Caring for community members in need

Photo : Ross Taylor (JFNA)

Photo : Ross Taylor (JFNA)

Statistics don’t do justice to any story. To be told that one in every five Jews live in poverty in Montreal does not convey a sense of a person’s daily challenges. Nor does it offer a sense of how it is possible to help the vulnerable to improve the quality of their lives.

Combined Jewish Appeal, with its emphasis on a community that stands “for one another,” raises money in order to help those in need.

It is probably an over-statement to say that Susan Kling has seen it all during her 26 years as a Jewish community worker at Ometz. But, it is equally an under-statement to merely say that she has seen a lot.

• “I have had to wear rubber boots to visit an elderly man, whose apartment was caked with excrement because he was too frail to take his dog out all winter,” she shudders. But, you would never have the heart to tell him that he couldn’t continue to live with his beloved pet, on many days his only companion.

• “I have held the hands of a woman, shocked to find a bailiff at her home, evicting her because her husband’s gambling addiction kept him from paying the mortgage,” she relates. It gives great satisfaction to have been able to provide her with the resources to stave off foreclosure and to be able to overcome the massive debts that burdened the family.

• “I have encouraged a father to enroll in a professional training program, providing him with specialized tutors and other assistance so that he could secure a job and support his family,” she recalls. Thanks to the range of services available through the agencies supported by Combined Jewish Appeal, the unemployed are able to enhance their skills and improve their chances on the job market.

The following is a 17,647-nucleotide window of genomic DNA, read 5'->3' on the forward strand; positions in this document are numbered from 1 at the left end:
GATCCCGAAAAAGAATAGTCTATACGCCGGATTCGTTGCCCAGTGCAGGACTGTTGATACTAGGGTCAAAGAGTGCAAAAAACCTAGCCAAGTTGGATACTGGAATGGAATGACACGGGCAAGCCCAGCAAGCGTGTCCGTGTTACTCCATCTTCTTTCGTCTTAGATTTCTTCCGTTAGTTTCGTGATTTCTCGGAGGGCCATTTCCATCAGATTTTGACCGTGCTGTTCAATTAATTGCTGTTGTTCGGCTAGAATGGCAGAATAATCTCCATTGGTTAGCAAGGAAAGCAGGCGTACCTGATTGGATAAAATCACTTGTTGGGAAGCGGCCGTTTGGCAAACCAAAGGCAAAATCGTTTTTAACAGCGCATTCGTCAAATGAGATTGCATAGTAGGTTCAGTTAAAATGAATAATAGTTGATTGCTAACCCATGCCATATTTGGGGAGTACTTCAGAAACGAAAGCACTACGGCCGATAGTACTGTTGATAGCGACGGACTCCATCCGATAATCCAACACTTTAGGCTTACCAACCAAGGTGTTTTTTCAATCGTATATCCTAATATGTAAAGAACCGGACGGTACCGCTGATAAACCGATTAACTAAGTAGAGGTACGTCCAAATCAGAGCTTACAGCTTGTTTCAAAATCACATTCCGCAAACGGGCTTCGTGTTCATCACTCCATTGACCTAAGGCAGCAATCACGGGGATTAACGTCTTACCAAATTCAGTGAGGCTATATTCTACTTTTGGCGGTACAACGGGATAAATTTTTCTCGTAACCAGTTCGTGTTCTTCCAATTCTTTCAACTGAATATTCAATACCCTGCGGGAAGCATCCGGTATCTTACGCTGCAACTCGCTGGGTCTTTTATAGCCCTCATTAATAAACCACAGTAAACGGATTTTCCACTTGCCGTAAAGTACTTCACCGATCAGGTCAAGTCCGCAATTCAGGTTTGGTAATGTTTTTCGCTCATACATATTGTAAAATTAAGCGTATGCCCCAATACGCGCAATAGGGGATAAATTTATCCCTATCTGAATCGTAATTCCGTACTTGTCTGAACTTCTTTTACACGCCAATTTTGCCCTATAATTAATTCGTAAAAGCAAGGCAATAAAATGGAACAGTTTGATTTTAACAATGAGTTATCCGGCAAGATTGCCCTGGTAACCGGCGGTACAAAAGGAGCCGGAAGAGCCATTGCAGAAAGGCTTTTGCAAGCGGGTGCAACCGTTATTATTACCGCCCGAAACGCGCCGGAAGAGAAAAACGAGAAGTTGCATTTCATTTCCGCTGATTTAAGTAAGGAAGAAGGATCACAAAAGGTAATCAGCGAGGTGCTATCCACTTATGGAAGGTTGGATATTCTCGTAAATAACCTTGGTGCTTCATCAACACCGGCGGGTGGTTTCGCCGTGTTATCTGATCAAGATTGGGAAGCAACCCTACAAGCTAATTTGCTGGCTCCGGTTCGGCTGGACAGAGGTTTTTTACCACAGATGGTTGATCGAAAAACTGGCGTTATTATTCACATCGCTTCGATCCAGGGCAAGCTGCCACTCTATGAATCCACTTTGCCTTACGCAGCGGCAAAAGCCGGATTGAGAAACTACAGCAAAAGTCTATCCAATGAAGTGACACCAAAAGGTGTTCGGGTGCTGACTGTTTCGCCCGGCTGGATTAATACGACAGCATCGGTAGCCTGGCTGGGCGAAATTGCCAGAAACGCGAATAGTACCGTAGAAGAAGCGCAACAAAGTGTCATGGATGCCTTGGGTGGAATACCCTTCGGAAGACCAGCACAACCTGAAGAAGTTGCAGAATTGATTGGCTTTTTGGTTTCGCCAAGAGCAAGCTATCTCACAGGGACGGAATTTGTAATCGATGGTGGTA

• “I have watched some of my colleagues organize a Bat Mitzvah for a girl whose mother was dying and just wanted to share this last milestone with her daughter,” she said. In the spirit of being “for one another,” professionals go well beyond their job descriptions in helping others. First and foremost, they are fellow members of the community.

• “I have helped a young boy living with an emotionally unstable parent enroll in a Jewish day school where teachers and administrators are looking out for him, nurturing him, working with social workers to make sure hot lunches are provided and extra school help is given,” she related. Thanks to the Tuition Assistance Allocation, children from disadvantaged homes are still able to reap the benefits of a Jewish education and escape the cycle of poverty that engulfs too many families.

“I have not done any of this alone,” Kling is quick to assert. “None of this could happen without those who give to Combined Jewish Appeal. They are the silent support that enables us to do what we do every day. They make it possible for us to continue to support, to heal and console.”

The Combined Jewish Appeal is the vehicle through which we have the opportunity to help those individuals who turn to the community for assistance. The care that is offered by the professionals is possible because of the support of donors to the annual fundraising Campaign. The people that Susan Kling has helped are just a sampling of the lives touched by the dollars that are donated.